Copyright by Michael Kay

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Appendix C. Backward Compatibility

The designers of XSLT 2.0 and XPath 2.0 took a great deal of care to ensure that existing code should continue to work unchanged as far as possible, and in my experience, moving forward to 2.0 rarely causes any compatibility problems. However, because there are so many new features, and particularly because of the changes in the type system, a few incompatibilities were inevitable. This appendix summarizes the areas where you are most likely to encounter problems. It's not a completely comprehensive list; for that, you should go to the relevant appendices of the W3 C specifications for XSLT 2.0, XPath 2.0, and Functions and Operators. However, many of the incompatibilities described in those appendices are such obscure edge cases that you are very unlikely to encounter them in practice.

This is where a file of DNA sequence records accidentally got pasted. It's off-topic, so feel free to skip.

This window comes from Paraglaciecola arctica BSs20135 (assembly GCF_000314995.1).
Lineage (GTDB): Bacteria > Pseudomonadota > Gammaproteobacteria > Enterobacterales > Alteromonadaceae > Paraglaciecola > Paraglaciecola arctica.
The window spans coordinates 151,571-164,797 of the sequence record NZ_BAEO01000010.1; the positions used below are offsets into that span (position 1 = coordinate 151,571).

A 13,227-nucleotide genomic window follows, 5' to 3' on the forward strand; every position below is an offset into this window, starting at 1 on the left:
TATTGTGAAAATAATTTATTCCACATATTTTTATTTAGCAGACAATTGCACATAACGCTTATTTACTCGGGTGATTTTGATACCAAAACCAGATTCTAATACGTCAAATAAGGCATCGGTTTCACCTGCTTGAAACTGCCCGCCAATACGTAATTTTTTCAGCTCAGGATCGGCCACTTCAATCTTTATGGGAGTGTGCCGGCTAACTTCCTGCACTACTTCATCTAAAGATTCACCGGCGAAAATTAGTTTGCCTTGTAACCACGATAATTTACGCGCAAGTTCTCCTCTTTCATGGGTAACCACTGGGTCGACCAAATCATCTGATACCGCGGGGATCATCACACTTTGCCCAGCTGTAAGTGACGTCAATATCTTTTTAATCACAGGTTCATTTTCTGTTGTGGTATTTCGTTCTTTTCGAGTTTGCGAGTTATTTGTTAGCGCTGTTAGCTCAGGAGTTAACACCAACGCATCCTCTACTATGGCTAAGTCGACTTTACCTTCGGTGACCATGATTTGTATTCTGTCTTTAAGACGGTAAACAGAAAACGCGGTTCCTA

You can think of the transition from XSLT 1.0 to XSLT 2.0 as happening in three stages, though you may choose to do all three at once:

  • The first stage takes the stylesheet unchanged, still specifying «version="1.0"», and runs it under an XSLT 2.0 processor instead of an XSLT 1.0 processor.

  • The next stage is to change the stylesheet to specify «version="2.0"». This has the effect of switching off backward-compatibility mode.

  • The final stage is to modify the stylesheet to take advantage of new facilities introduced in XSLT 2.0 and XPath 2.0; notably, the ability to validate the source documents against a schema.

There is potential for transition problems to occur at each ...

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